How to show the effectiveness of you and your team to the board
There is no doubt that the legal team and GCs are key to any organisation.
However, it's important to take some steps to demonstrate your value to the business and leadership.
This will lead to more buy in when you present your ideas to the board, because they will appreciate the opinion of a colleague more if they perceive them as integral to the business.
There are many inventive and inspiring ways you and your legal team can show value.
You just need to step out of your comfort zone and understand the value you and your role brings to the business by not getting boxed into a stereotypical idea of what a lawyer should be perceived as.
Whether you are in a department of one or in a team of lawyers, you can bring much more to the table than only your legal expertise.
You are in a unique position to influence the overall activities of the business as in-house lawyers often have a wider knowledge and a broader skill set than other senior members within the company.
The most effective way to harness and utilise these skills is to take full advantage of ways in which you can immerse yourself in the business, and in doing so, get to know the ‘movers and shakers’ on a personal level.
What makes them tick, how best to communicate with them, and what are the best working dynamics if people are working together?
These are all questions you should continually ask yourself, especially when embarking on a big project.
The more you learn about the industry you work in and the company you work for, the more effective you will be in advising them in the context of a business dilemma and providing them with solutions and not only providing legal advice.
Your position should not just be ancillary to the leadership team; and you should position yourself as an integral part and key player in the decision-making process to fully demonstrate your worth.
With broader knowledge and skills, we can fully participate in leadership discussions on complex problems and produce creative solutions by helping shape discussion and debate around business issues.
Know your finance team
This might not be the most popular advice, but if you really want to make an impact on the business, get to know your finance team!
If you can obtain a working knowledge of finance, you will have a much more mindful approach when providing advice and the impact on the company’s balance sheet when communicating your opinion.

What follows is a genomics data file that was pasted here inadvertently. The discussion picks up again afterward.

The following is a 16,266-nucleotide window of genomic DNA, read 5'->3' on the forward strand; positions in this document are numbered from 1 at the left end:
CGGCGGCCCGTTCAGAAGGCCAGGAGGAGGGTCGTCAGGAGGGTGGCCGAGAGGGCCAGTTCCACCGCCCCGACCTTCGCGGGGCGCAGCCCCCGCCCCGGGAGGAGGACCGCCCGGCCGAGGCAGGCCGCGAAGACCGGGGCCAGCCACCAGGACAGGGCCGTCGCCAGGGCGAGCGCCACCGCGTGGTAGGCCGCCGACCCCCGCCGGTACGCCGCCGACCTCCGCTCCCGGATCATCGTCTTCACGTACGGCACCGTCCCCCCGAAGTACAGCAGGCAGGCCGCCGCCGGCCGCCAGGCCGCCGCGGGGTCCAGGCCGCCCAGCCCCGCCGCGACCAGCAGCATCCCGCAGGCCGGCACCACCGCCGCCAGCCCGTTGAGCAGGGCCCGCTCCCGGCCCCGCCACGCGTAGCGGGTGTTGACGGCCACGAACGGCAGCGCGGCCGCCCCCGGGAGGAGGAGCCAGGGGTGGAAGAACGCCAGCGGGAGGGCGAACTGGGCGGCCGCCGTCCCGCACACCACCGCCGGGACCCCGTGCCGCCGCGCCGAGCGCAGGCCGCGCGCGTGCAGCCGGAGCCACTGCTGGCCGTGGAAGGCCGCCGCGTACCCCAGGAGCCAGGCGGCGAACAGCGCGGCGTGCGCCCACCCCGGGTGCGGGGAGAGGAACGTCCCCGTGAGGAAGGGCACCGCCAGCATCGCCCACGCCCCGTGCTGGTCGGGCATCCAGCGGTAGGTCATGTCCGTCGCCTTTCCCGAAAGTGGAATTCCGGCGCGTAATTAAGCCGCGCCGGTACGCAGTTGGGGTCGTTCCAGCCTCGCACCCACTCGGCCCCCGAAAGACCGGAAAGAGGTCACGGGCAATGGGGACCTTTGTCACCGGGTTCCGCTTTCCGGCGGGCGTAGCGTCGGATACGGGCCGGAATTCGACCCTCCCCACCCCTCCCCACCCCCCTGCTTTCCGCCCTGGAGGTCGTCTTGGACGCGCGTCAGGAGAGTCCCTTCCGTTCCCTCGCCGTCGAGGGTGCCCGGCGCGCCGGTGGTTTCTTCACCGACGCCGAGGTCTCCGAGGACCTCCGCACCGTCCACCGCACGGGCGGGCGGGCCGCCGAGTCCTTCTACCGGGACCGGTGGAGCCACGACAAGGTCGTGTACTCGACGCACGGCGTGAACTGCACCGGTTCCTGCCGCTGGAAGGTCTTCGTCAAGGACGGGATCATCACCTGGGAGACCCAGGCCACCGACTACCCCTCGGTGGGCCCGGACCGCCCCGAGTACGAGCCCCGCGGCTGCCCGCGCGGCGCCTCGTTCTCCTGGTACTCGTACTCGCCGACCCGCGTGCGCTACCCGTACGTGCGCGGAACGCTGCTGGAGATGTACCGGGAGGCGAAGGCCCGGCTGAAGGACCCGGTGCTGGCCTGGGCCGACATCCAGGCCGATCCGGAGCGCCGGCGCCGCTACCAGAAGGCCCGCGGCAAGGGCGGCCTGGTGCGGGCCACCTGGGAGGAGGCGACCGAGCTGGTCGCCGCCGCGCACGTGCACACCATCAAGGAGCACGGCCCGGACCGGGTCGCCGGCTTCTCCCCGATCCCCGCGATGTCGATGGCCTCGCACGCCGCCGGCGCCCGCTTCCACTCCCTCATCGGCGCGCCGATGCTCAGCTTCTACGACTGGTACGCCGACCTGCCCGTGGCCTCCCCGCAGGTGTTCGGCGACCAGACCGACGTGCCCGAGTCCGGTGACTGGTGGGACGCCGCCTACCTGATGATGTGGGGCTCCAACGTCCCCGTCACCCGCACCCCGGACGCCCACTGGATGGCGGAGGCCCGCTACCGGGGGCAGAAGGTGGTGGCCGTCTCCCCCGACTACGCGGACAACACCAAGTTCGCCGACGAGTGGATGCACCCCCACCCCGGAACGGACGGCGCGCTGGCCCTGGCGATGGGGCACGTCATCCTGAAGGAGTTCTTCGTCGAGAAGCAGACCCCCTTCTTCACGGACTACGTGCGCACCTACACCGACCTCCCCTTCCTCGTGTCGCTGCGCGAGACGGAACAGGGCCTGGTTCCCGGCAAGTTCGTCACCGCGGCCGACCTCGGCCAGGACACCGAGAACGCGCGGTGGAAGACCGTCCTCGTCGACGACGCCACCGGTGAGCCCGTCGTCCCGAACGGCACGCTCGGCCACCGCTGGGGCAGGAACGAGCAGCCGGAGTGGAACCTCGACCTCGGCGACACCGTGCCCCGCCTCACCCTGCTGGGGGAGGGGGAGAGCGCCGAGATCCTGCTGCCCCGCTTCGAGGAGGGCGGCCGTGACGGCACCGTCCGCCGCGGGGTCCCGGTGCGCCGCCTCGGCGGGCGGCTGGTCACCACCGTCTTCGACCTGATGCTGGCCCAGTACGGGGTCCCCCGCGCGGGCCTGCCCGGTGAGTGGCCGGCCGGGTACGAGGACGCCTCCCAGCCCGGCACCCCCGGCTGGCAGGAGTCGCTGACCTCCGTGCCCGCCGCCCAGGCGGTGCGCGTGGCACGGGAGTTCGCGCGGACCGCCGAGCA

This is not to say you will always give the most cost-effective advice, but if you can consider the cost/benefit analysis beforehand, your advice is much more likely to be received favourably.
Be a leader and a team player
You should also be working on your team building and leadership skills to collaborate effectively with other departments such as HR, marketing and sales.
Shadowing other team members and working with them on specific projects is a win/win for both parties as they will also get to know you as not just the lawyer that they go to when they are in a bind, but as a colleague that they can trust and work with before a catastrophe arises.
In your role, you can see the holistic picture more clearly than most and think about long-term implications of giving advice rather than a short-term quick fix.
You can help manage and analyse the likely outcomes and anticipate the potential pitfalls from a more balanced perspective.
By forging close working relationships with your non-legal leadership team, you can dispel the myth that you are always risk-averse and excessively detail orientated.
Think about whom you are communicating with and avoid legal jargon, so people understand your opinion or point of view and feel more comfortable asking for your advice.
Put yourself out there
Don’t be chained to your desk or hide behind emails and make sure you meet people in their comfort zones so that you can get the best from them.
Only then will you benefit from better judgement and increased emotional intelligence and find the best way to deal with difficult personalities.
Be proactive in finding opportunities and don’t shy away from complex projects.
Learn to take calculated risks (within legal parameters) and discover new skills whenever you can. You will soon be recognised for your willingness to collaborate rather than being boxed in as ‘just a lawyer’.
We can add value in so many ways by relationship building and risk-taking. It’s all about pushing yourself out of your own self-taught limitations.
What’s the worst that can happen? You make a mistake, or you fail to add value on a project.
This isn’t about failing: it’s an opportunity for a learning experience, and we all benefit from empiricism.
We are so much more than our title denotes.
We can be an integral part of the senior leadership team and advise the board by providing a critically effective combination of legal and business advice.
We, of all people, should know not to judge a book by its cover!
To quote from my favourite movie, Legally Blonde, “you have all the equipment, you just need to read the manual…”.